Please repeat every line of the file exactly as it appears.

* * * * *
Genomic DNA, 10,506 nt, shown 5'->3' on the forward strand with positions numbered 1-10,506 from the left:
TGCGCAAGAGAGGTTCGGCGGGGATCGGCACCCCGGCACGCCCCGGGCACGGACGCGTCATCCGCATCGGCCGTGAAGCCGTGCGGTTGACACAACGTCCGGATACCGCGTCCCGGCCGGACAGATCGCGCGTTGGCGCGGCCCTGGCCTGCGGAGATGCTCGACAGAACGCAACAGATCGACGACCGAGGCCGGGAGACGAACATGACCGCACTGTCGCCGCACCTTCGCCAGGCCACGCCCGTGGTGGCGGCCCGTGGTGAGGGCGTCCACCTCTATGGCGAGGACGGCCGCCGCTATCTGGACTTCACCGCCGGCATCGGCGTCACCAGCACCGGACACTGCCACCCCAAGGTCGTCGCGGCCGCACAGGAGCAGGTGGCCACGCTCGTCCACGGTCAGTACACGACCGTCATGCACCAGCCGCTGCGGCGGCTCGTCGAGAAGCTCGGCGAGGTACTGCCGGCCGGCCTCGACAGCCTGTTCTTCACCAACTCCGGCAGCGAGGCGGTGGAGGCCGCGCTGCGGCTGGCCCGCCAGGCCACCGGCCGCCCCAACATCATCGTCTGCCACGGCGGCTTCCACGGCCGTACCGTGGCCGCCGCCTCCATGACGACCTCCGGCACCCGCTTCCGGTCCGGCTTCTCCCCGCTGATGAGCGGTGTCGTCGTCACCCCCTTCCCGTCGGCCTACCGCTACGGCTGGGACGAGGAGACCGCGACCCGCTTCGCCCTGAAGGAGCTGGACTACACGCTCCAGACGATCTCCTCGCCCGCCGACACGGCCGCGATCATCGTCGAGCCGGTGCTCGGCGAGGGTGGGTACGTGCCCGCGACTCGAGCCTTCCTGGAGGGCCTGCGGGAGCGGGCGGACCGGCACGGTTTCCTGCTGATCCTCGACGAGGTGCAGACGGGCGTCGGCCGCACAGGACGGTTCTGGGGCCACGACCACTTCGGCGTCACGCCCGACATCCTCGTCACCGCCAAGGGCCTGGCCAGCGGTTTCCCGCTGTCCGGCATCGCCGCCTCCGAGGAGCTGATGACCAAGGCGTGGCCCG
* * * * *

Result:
Genomic DNA, 10,506 nt, shown 5'->3' on the forward strand with positions numbered 1-10,506 from the left:
TGCGCAAGAGAGGTTCGGCGGGGATCGGCACCCCGGCACGCCCCGGGCACGGACGCGTCATCCGCATCGGCCGTGAAGCCGTGCGGTTGACACAACGTCCGGATACCGCGTCCCGGCCGGACAGATCGCGCGTTGGCGCGGCCCTGGCCTGCGGAGATGCTCGACAGAACGCAACAGATCGACGACCGAGGCCGGGAGACGAACATGACCGCACTGTCGCCGCACCTTCGCCAGGCCACGCCCGTGGTGGCGGCCCGTGGTGAGGGCGTCCACCTCTATGGCGAGGACGGCCGCCGCTATCTGGACTTCACCGCCGGCATCGGCGTCACCAGCACCGGACACTGCCACCCCAAGGTCGTCGCGGCCGCACAGGAGCAGGTGGCCACGCTCGTCCACGGTCAGTACACGACCGTCATGCACCAGCCGCTGCGGCGGCTCGTCGAGAAGCTCGGCGAGGTACTGCCGGCCGGCCTCGACAGCCTGTTCTTCACCAACTCCGGCAGCGAGGCGGTGGAGGCCGCGCTGCGGCTGGCCCGCCAGGCCACCGGCCGCCCCAACATCATCGTCTGCCACGGCGGCTTCCACGGCCGTACCGTGGCCGCCGCCTCCATGACGACCTCCGGCACCCGCTTCCGGTCCGGCTTCTCCCCGCTGATGAGCGGTGTCGTCGTCACCCCCTTCCCGTCGGCCTACCGCTACGGCTGGGACGAGGAGACCGCGACCCGCTTCGCCCTGAAGGAGCTGGACTACACGCTCCAGACGATCTCCTCGCCCGCCGACACGGCCGCGATCATCGTCGAGCCGGTGCTCGGCGAGGGTGGGTACGTGCCCGCGACTCGAGCCTTCCTGGAGGGCCTGCGGGAGCGGGCGGACCGGCACGGTTTCCTGCTGATCCTCGACGAGGTGCAGACGGGCGTCGGCCGCACAGGACGGTTCTGGGGCCACGACCACTTCGGCGTCACGCCCGACATCCTCGTCACCGCCAAGGGCCTGGCCAGCGGTTTCCCGCTGTCCGGCATCGCCGCCTCCGAGGAGCTGATGACCAAGGCGTGGCCCG